International Women’s Day (March 8th) is a global day celebrating the social, economic, cultural, and political achievements of women. To mark this day, we are sharing stories of three women who played an important role in our history.

Our founder Leonard Cheshire said himself that he could not have achieved what he did in his lifetime without the support of others. One significant woman, who set him on his path working towards a more equal world, was an Almoner called Frances Jeram. Almoners were a type of Social Worker; their main job was to find funding for patients in hospital. Frances had been working at the Portsmouth Chest Clinic, and in 1948 heard of the work Leonard Cheshire was doing at Le Court for people recovering from Tuberculosis (TB). She said:

That was just at the time of the new ‘wonder drugs’, when they were having great success with the young TB patients, and so after about six weeks or so of treatments, with proper convalescence they could then get back to real life. And there was just nothing provided for them, in the new National Health Service, at all. And a friend of mine … who was at Southampton, had the same trouble so we went up to Le Court. We’d heard [of] it through  St. Thomas’ Hospital… so we go up there and found this incredible place.

Frances was so inspired by what Leonard Cheshire was doing, that she volunteered two nights a week, eventually becoming the first ‘Warden’ or Service Manager from 1949-1952. Her most significant contribution was helping to get a grant from the Carnegie Foundation to build one of the first purpose-built residential buildings for disabled people at Le Court in 1954. You can read the article she wrote in the Institute of Medical Social Workers Journal that started this project here.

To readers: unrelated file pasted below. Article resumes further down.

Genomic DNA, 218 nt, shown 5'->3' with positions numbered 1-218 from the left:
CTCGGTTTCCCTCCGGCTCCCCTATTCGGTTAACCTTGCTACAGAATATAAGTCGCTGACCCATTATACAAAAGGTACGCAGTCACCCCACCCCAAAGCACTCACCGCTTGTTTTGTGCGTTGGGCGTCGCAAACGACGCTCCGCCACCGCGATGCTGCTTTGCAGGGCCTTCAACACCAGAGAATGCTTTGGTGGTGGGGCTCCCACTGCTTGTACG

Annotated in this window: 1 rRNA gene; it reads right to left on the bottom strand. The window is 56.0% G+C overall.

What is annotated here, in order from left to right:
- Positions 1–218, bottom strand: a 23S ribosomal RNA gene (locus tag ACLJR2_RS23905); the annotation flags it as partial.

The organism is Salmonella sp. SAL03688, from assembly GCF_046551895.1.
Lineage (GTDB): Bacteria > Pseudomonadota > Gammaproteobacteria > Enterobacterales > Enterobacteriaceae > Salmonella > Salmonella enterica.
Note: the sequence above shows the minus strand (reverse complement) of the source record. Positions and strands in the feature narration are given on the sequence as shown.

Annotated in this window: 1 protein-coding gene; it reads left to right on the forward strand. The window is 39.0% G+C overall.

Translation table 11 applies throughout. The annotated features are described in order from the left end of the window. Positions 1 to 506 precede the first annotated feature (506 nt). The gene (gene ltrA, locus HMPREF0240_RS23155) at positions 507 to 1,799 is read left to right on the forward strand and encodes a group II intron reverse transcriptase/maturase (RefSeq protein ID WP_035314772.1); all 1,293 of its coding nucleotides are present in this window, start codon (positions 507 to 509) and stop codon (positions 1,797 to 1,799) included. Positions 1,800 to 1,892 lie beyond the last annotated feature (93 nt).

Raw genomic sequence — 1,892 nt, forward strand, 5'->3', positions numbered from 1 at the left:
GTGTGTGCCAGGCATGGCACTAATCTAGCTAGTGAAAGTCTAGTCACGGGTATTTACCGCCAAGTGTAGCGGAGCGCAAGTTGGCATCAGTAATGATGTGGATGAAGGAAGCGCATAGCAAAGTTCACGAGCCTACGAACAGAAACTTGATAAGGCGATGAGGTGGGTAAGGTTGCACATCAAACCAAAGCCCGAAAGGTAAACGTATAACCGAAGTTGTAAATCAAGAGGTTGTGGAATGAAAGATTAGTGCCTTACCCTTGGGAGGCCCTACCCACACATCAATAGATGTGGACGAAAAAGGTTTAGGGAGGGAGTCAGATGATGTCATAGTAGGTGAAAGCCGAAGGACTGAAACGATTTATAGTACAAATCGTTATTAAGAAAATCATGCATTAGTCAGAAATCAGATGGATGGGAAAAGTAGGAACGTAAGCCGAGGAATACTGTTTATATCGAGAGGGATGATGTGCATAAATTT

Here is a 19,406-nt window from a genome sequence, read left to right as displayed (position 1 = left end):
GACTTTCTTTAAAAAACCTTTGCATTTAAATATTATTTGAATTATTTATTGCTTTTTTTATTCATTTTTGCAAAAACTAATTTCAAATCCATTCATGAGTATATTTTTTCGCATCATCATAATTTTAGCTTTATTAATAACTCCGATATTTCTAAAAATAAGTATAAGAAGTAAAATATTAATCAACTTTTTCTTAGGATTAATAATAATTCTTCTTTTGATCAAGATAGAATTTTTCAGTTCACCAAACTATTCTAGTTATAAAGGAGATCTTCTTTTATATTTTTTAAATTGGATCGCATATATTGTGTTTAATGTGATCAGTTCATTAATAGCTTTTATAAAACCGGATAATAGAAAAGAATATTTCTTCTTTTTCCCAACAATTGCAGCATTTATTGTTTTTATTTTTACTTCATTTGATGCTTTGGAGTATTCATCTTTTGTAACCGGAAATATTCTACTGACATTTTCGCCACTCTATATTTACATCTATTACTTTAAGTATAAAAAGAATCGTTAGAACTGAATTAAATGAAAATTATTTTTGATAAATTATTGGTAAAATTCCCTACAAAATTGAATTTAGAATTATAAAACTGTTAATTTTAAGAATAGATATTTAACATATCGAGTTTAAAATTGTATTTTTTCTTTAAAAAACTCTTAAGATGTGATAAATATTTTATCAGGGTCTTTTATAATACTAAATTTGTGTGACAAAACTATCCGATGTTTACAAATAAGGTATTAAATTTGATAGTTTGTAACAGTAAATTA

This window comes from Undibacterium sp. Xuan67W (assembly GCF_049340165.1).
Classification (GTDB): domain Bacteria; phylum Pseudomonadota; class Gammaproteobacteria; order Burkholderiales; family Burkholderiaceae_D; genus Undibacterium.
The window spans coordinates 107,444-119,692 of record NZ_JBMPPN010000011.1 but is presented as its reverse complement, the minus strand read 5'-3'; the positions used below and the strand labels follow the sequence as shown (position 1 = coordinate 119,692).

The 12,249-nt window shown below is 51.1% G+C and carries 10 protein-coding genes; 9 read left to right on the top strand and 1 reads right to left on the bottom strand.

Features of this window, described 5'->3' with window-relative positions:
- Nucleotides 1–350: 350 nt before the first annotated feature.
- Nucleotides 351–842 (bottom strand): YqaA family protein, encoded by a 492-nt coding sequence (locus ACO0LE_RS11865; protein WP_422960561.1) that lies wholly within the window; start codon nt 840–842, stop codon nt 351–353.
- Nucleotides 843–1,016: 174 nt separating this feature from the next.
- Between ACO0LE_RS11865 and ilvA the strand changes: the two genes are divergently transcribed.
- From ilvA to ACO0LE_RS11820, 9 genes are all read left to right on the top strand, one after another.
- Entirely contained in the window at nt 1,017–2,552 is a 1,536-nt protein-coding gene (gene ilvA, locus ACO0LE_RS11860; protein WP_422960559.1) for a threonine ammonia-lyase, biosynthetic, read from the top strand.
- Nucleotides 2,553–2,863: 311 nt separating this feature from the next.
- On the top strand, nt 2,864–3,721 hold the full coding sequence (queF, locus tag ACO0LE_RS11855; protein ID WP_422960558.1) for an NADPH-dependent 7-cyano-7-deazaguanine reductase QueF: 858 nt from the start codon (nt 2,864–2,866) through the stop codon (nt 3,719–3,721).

A group of people stood in the doorway of a large stone building

Frances Jeram, far left holding a white dog on a lead, with early residents of Le Court

In 1954, our founder left hospital after a 2 year stay recovering from TB. At this time he was involved with a community project in Leicestershire to establish a country house as a ‘Cheshire Home’. This was Staunton Harold Hall, and there he met Margot Mason (later Margot Gibb) who would help him to inspire local communities to build homes and services for disabled people across the world. Margot was a phenomenal administrator, and pioneered the work of the Leonard Cheshire Foundation in over 50 countries. After her marriage, she became CEO of charity Helping Hands (now Turning Point), returning to volunteer at the archive upon her retirement after a diagnosis of Motor Neurone Disease. We are privileged to have her correspondence charting her involvement with this period of social change at the archive.

two women wearing hats stood in a garden

Margot on the left, talking to a Trustee at a garden party

Barbara Lloyd Evans moved to Le Court Cheshire Home in 1958. She was integral to the development of community life at Le Court. She served on various committees, helped produce publications including The Cheshire Smile magazine and the monthly Le Court newsletter and gave lectures, including on social work teaching courses. These were vital tools in developing and maintaining relationships between the home and the wider community. She campaigned for greater representation of disabled people within the management structures of Le Court and raised awareness of the lives of disabled people through her involvement with the Le Court Film Unit.

A woman using a wheelchair sat in a room smiling

Barbara Lloyd Evans at Le Court. Photograph by Edwin L. Appleton.

Barbara’s contributions to life at Le Court and her contribution to debates about disabled people’s lives cannot be understated. A common theme throughout her work was her determination to change attitudes about the kinds of lives disabled people could lead. Her efforts to push the boundaries of what life in a residential home could be, and to confront society’s role in producing disability are significant contributions to disability history in the U.K.

Further information